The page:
I should have gotten up and left the fucking luncheon. You'd think I'd have a thick skin by now, given that I encounter this shit nearly every day—and by "this shit," I mean Koreans who have no idea how to handle variety and difference except through jokes, insults, and otherwise awkward/stupid observations—but I guess, despite the thick layer of blubber, I'm still thin-skinned after all. Maybe I was just in a foul mood to begin with.

Next time, though, I think I'll beg off lunch or dinner or whatever the fuck the department head wants to do next. Not a fan of reindeer games and forced togetherness.

ADDENDUM: the food itself was good, but not good enough to be worth the shitty experience.


Paul Joseph Watson gives us his unsurprisingly (and hilariously) spiteful take on the recent "Scream Helplessly at the Sky" event:

Tantrum-ing your way to 2020 isn't the way to defeat the Orangeman. All you're doing, guys, is sapping away whatever credibility you have left.

UPDATE: another case of self-discrediting here.

Thursday, November 09, 2017

two encounters on the path

I had a very nice, 21,000-step walk last night, all the way out to the Han River and along it a ways before I turned around and headed back. I'm feeling a lot better, and I think I'm recovering my senses of smell and taste, which means—mirabile dictu!—the return of my appetite. Still in a walking frame of mind, I once again walked to work today.

While en route to the office, I was accosted by a creepy gentleman in a long coat who said "Hello!" in English, followed by, "I just memorized this." At that point, he began a recitation of a couple verses from the Sermon on the Mount (which begins in Matthew, chapter 5), ending with the classic, "be ye therefore perfect, even as your Father in Heaven is perfect." After that, he said, "Have a good day." As he turned to go, I smiled, bowed, and made the Buddhist hapjang gesture (bowing with palms together). It seemed fitting. In the end, the guy proved harmless and not as creepy as all that, although his intrusion on my privacy was still slightly annoying. That said, his recitation could be taken as a sort of magical gesture, an attempt to flick some karmic pixie dust my way (or, in Christian language, to share a blessing). No harm in a well-intended gesture.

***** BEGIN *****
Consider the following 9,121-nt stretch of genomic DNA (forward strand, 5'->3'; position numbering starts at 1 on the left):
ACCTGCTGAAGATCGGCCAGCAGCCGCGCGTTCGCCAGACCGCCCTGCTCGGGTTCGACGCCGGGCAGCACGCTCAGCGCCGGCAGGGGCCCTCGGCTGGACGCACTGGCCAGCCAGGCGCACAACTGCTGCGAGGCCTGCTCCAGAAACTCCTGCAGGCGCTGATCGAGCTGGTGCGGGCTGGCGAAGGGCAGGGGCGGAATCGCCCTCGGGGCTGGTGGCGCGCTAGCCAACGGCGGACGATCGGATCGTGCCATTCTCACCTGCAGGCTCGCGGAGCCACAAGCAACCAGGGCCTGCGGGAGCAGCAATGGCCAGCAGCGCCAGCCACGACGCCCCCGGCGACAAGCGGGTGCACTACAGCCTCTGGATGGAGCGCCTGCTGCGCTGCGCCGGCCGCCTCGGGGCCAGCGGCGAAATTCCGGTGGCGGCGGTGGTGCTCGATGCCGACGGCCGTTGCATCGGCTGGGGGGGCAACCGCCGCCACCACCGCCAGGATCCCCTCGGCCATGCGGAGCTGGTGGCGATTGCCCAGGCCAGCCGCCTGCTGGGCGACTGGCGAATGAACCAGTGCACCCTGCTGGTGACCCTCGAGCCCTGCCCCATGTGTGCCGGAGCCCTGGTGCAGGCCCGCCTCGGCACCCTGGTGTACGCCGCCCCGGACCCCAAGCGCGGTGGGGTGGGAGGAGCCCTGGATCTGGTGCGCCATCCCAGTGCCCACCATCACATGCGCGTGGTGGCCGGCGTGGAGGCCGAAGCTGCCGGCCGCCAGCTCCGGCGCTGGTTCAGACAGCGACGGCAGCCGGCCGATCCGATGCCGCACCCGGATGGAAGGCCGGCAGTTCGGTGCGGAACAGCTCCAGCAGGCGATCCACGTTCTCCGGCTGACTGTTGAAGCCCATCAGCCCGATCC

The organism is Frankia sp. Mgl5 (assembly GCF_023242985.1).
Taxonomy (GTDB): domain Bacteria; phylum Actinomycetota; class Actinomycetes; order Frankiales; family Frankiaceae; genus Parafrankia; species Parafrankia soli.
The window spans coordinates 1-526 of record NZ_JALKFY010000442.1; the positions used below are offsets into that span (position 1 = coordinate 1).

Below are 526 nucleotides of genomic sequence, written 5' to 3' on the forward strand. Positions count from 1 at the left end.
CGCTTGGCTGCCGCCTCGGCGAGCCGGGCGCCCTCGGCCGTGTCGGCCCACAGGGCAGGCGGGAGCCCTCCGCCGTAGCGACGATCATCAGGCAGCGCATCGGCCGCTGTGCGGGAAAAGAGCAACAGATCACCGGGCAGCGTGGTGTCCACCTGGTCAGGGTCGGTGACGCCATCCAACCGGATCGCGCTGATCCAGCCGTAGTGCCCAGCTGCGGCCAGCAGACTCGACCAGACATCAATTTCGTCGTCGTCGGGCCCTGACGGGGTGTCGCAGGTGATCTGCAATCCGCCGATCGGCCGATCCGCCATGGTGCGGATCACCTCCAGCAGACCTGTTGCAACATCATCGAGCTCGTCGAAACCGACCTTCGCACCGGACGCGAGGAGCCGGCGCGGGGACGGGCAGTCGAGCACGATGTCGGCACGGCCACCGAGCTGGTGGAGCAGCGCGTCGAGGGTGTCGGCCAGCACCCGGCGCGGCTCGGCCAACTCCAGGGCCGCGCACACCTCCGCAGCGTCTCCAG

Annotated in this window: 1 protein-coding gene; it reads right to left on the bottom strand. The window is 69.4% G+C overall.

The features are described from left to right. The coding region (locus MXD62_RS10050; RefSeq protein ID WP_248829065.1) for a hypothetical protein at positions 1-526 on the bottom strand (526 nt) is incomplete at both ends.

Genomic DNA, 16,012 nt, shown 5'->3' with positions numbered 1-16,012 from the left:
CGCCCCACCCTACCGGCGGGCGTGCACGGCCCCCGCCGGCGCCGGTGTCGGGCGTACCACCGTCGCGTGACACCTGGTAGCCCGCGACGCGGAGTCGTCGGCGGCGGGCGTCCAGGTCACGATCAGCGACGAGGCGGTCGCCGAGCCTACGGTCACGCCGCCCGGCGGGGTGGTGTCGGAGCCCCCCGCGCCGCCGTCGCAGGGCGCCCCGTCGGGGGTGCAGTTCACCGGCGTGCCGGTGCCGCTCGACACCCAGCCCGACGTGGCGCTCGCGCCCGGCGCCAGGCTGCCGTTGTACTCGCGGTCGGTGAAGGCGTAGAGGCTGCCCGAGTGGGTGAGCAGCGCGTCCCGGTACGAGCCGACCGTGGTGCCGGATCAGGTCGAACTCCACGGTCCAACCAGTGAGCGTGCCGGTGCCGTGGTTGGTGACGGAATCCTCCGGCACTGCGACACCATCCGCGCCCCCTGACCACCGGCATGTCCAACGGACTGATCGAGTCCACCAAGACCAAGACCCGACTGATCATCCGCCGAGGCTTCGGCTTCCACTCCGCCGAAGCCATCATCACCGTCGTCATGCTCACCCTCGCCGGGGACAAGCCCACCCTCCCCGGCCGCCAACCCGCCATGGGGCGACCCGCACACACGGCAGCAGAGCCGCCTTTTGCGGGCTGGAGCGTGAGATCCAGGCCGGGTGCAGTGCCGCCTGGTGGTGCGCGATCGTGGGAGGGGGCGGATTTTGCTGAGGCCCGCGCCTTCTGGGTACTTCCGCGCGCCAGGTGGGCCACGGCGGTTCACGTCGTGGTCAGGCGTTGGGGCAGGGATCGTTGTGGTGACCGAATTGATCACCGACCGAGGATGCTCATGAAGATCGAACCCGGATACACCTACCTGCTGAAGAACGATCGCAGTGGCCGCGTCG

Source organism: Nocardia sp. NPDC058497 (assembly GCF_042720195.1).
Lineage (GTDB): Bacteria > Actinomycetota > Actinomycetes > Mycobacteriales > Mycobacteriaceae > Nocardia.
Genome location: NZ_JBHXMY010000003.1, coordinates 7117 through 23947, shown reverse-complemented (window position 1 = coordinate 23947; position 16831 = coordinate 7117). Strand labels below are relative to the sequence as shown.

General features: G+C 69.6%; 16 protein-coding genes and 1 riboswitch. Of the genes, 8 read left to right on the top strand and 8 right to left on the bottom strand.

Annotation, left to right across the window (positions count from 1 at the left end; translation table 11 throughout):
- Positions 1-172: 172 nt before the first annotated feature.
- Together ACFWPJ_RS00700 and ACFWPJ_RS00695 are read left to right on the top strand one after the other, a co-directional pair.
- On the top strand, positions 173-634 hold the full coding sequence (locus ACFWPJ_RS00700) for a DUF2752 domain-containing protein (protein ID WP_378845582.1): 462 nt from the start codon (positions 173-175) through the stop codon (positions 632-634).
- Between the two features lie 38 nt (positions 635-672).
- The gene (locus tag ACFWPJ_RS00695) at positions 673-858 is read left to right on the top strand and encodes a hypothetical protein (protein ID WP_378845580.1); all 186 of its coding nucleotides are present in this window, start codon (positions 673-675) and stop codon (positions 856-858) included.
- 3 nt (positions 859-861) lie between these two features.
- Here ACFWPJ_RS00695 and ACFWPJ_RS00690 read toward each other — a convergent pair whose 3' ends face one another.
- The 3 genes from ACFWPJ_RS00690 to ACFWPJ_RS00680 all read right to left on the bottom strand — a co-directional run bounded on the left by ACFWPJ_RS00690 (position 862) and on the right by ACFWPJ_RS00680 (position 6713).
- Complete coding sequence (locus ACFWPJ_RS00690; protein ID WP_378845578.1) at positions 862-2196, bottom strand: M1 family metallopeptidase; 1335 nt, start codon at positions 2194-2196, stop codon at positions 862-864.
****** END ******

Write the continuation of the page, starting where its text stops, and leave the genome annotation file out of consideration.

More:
The path was leafy: fall has come with a vengeance. The people who maintain the path have been raking the fallen leaves on a daily basis, and today I saw that some leaf piles had been shaped into hearts, so I snapped a shot of one such pile:

Right as I stopped to take the heart-shaped pile in, an older couple also stopped, noticing the pile at the same time. "Who did this?" the lady asked me in Korean. "I'm not sure," I said. "But I think the people who clean the path probably did this." I chalked this up to another spirit-booster. Thus did I continue on my way, soul-nourished by biblical verses and a heart-shaped leaf pile—reminders that there are always reasons to be happy.